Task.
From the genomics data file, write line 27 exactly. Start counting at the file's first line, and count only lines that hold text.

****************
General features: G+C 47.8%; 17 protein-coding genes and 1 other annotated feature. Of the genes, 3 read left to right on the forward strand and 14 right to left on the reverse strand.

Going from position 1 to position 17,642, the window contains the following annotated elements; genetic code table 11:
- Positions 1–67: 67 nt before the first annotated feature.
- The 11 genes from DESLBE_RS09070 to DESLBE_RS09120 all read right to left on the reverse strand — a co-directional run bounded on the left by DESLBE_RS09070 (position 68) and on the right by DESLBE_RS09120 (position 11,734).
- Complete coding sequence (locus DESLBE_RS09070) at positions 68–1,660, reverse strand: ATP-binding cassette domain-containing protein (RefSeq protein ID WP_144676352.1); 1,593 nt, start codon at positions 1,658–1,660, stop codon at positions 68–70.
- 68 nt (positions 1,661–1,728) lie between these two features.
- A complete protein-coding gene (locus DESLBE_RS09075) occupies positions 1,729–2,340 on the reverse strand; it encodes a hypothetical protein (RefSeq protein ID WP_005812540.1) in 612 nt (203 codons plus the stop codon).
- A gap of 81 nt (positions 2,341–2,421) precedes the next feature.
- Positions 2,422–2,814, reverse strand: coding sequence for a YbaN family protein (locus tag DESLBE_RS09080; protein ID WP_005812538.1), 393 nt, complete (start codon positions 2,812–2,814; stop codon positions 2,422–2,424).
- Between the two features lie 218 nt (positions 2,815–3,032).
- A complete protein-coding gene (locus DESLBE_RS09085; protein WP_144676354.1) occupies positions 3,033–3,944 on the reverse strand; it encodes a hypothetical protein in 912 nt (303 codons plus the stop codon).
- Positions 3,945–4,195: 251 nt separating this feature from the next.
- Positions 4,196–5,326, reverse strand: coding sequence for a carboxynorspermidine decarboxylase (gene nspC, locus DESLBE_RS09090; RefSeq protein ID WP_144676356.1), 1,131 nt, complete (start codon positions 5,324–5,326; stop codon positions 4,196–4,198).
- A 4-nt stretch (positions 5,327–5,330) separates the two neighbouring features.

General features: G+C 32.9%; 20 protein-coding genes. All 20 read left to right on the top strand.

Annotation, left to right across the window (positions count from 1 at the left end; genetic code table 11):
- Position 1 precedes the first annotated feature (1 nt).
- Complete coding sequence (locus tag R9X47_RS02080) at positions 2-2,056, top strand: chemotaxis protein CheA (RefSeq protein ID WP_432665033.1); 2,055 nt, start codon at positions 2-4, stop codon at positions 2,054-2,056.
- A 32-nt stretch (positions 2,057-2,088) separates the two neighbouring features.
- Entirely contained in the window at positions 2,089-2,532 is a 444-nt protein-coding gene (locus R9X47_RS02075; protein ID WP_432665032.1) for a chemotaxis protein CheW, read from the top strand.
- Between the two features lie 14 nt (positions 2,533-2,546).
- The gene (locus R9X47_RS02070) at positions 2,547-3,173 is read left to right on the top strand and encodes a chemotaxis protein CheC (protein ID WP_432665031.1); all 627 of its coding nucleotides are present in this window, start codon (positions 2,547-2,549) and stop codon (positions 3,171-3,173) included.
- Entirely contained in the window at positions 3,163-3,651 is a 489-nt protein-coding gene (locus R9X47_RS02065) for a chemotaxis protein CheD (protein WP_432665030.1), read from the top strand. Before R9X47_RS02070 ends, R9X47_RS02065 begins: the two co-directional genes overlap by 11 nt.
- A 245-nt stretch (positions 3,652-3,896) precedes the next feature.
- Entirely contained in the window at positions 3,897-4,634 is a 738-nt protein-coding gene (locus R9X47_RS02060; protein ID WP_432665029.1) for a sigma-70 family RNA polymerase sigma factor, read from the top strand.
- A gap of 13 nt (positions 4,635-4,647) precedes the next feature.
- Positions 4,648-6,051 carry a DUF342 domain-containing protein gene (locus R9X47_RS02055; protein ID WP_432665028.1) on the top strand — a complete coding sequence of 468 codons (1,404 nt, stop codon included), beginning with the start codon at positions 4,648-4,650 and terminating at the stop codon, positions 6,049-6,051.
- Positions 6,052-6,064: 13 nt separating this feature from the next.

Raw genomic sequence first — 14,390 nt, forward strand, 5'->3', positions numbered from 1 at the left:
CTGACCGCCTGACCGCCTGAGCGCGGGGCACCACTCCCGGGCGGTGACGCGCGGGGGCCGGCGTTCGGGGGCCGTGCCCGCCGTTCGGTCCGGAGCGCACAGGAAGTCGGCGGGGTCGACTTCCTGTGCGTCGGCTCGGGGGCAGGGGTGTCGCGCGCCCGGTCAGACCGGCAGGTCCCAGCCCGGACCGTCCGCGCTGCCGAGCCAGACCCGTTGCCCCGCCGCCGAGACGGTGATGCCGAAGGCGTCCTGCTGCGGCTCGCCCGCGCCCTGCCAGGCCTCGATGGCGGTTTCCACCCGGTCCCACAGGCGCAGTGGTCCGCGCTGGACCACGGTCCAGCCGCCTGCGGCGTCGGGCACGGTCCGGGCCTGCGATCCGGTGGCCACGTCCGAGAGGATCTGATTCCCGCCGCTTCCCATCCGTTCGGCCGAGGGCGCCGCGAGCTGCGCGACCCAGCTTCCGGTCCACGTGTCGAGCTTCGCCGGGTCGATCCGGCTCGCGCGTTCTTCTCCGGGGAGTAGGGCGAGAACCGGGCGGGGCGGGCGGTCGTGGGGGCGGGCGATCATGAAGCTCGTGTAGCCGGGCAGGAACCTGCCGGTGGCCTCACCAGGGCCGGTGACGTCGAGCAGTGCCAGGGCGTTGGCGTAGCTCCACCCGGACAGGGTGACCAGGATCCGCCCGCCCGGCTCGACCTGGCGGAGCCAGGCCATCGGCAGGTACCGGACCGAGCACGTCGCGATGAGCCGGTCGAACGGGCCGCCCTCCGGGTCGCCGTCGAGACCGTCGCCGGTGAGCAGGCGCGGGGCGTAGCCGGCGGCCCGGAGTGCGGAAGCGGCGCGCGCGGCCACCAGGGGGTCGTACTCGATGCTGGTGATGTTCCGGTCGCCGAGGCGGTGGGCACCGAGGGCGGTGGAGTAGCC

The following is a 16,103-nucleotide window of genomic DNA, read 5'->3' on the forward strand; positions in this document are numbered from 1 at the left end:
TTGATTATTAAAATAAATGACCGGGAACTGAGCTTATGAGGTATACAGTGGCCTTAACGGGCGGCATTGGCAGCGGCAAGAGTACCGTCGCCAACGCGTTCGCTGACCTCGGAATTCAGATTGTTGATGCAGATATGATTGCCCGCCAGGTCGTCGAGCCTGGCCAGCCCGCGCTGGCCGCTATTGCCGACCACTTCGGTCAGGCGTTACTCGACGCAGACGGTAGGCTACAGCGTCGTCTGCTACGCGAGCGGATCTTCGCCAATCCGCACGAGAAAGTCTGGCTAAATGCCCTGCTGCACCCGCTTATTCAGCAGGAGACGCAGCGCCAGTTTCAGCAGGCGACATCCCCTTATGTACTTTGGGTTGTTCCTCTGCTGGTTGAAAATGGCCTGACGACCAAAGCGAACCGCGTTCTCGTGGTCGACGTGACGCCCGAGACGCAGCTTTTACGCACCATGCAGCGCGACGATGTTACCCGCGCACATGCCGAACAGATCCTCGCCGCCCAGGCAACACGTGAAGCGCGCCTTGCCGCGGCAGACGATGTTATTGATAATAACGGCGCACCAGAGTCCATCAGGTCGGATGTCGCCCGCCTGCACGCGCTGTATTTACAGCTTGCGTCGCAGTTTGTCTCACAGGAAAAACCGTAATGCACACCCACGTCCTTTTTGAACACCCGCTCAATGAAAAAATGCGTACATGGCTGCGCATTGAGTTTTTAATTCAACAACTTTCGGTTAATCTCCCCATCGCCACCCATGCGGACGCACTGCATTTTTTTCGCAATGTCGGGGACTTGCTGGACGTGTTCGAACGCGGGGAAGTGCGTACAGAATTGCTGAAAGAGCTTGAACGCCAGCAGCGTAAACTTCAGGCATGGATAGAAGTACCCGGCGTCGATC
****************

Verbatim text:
- Positions 4,648-6,051 carry a DUF342 domain-containing protein gene (locus R9X47_RS02055; protein ID WP_432665028.1) on the top strand — a complete coding sequence of 468 codons (1,404 nt, stop codon included), beginning with the start codon at positions 4,648-4,650 and terminating at the stop codon, positions 6,049-6,051.